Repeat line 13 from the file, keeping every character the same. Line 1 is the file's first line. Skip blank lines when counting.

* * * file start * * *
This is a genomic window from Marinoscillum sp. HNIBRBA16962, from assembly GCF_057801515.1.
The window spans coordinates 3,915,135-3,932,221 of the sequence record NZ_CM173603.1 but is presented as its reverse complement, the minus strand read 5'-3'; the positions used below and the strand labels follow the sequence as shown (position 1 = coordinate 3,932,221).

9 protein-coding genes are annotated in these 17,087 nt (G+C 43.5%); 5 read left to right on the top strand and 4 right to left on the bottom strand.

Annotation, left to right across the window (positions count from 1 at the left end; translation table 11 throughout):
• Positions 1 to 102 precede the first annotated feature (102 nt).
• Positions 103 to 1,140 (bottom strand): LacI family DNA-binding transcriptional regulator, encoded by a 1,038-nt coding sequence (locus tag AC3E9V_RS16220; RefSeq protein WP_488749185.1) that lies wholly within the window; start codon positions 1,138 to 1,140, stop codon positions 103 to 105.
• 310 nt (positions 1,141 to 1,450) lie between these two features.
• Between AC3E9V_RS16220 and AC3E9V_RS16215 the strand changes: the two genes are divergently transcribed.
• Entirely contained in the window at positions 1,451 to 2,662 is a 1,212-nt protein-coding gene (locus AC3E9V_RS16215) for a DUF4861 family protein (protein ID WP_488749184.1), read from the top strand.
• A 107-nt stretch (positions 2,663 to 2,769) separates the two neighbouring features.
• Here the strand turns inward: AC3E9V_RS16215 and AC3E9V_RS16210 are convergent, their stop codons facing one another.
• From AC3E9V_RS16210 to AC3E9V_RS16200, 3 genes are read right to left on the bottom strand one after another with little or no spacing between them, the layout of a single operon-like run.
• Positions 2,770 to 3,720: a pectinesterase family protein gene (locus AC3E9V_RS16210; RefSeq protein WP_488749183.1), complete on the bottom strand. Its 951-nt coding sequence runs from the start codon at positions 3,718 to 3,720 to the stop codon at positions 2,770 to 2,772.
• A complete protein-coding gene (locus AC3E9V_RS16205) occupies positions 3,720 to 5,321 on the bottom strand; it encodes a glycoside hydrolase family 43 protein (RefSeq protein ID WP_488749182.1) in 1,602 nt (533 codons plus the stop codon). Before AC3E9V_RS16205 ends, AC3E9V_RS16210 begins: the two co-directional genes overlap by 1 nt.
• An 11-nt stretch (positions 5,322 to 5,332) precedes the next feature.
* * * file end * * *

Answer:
• Positions 2,770 to 3,720: a pectinesterase family protein gene (locus AC3E9V_RS16210; RefSeq protein WP_488749183.1), complete on the bottom strand. Its 951-nt coding sequence runs from the start codon at positions 3,718 to 3,720 to the stop codon at positions 2,770 to 2,772.